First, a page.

If you opened the door for a delivery and saw Channing Tatum standing there, what would you do? Several people in Los Angeles can answer that question, after Tatum surprised them with personal delivery of his Born and Bred vodka over the weekend. The actor, a Cullman native, launched his vodka brand earlier this year, teaming with the Grand Teton Distillery in Driggs, Idaho. On July 22, Tatum gave the brand a boost by streaming a few of his celebrity deliveries on Facebook Live.
Your free time is precious, so how to spend it? Here are five ideas for Birmingham this week, July 23-29, 2017. "Join a group of vinyl enthusiasts and crate diggers as we hop from record store to record store enjoying music, food, drinks and fun." That's how organizers describe the Record Store Crawl, a Saturday bus trip that will stop at Seasick Records, Renaissance Records, Charlemagne Record Exchange and more.
A real-life incarnation of a video game? Hey, we kinda liked it. But one judge on "The Gong Show" didn't feel the same way. Comedian Ken Jeong picked up a mallet and sealed the fates of two Birmingham contestants who appeared on the July 20 episode. Josh Alford and Joseph Glenn gave it their all, staging a mock tussle as Blanka and Ryu, two characters in "Street Fighter. " (Watch the action in the video above.)
Muck Rack makes it simple to find people, tweets, or articles that mention any name, keyword, company, hashtag etc. We've compiled this guide to help you make the most of your search.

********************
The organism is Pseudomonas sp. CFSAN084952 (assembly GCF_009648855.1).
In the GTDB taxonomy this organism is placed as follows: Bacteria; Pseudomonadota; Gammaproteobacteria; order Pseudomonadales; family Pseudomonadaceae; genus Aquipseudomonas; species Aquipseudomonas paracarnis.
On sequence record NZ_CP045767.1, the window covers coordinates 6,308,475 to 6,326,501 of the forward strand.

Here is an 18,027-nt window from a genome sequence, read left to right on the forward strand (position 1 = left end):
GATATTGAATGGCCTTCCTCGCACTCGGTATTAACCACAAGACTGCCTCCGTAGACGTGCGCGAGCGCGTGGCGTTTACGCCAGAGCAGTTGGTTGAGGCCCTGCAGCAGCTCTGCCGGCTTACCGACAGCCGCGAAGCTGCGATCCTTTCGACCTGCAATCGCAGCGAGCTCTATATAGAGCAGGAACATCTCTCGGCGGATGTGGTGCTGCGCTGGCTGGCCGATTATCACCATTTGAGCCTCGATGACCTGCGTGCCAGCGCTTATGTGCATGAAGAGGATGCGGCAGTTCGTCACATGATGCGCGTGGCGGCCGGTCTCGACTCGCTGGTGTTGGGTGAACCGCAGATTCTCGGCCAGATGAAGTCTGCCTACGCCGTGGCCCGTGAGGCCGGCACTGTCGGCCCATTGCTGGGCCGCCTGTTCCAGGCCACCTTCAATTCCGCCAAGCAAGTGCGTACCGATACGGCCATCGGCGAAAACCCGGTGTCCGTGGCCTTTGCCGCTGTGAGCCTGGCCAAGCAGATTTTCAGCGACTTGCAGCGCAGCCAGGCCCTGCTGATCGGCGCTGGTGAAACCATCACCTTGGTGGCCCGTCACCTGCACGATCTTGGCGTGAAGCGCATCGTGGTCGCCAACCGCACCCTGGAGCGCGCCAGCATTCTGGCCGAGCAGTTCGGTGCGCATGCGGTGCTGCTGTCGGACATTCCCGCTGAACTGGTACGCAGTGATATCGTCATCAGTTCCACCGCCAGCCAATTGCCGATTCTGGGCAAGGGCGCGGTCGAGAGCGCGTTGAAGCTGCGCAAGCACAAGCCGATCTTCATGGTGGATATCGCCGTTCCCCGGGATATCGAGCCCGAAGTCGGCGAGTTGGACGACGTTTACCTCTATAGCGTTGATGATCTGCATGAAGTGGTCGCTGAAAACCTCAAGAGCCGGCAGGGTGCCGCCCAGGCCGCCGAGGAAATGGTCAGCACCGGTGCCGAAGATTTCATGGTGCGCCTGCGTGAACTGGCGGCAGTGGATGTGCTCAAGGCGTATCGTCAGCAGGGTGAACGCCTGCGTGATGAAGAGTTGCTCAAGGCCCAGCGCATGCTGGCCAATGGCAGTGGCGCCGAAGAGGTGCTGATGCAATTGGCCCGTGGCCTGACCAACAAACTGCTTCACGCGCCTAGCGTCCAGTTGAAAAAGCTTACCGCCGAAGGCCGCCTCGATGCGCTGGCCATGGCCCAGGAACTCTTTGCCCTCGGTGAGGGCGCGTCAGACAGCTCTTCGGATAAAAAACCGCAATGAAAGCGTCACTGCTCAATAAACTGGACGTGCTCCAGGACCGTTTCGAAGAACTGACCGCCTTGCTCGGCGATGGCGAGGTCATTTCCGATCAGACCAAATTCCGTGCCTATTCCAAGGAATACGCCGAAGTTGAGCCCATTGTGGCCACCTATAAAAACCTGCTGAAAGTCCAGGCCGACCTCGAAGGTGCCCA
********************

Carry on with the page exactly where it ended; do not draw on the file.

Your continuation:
Selecting a term
Start searching tweets, articles from media outlets, articles mentioned in tweets, journalists'
names, titles and bios with some suggested searches:
Companies or Topics (e.g. iPhone, Microsoft)
Phrases (e.g. "cloud computing") — use quotes to keep the terms together
Twitter handles (e.g. @username) — returns those who have mentioned or replied to
Names (e.g. "David Pogue")
Hashtags (e.g. #sxsw, #london2012)
Bio details (e.g. vegan, Olympics, father)
Muck Rack's Advanced Search allows for many boolean operators.
Find results that mention multiple specified terms, use AND or
+. For example, ensure each result contains both Elon Musk and Mark Zuckerberg by
searching Obama AND Romney or Obama + Romney.
Use the operators OR or , to broaden your search when you'd like either of
multiple terms to appear in results. (This is the default behavior of our search when no operators
are used.) For example, search for democrat OR republican to find results that refer to
Democrats and/or Republicans.
Use NOT or - to subtract results from your search. For
example, searching Disney will yield results about the Walt Disney Company as well as Walt Disney
World Resort. To exclude mentions of Disney World, search for Disney -World or Disney
When using one of these operators with a phrase, enclose it in quotation marks. For example, you can
find results about smartphones excluding Apple's iPhone 4S by searching smartphone -"iPhone
Exact case matching or punctuation
If you're searching for a brand name or keyword that relies on specific punctuation marks or capitalization, you can
find results that match your exact query by adding matchcase: before the keyword you're searching for, like matchcase:E*TRADE .
Use parentheses to separate multiple
boolean phrases. For example, to find journalists talking about having fun in Disney World or
Disneyland, search for ("disney world" OR disneyland) AND fun.
An asterisk can be used to search for any variation of a root word truncated by the asterisk. For example, searching for admin* will return results for administrator, administration, administer, administered, etc.
A near operator is an AND operator where you can control the distance between the words. You can vary the distance the near operation uses by adding a forward slash and number (between 0-99) such as strawberries NEAR/10 "whipped cream", which means the strawberries must exist within 10 words of "whipped cream".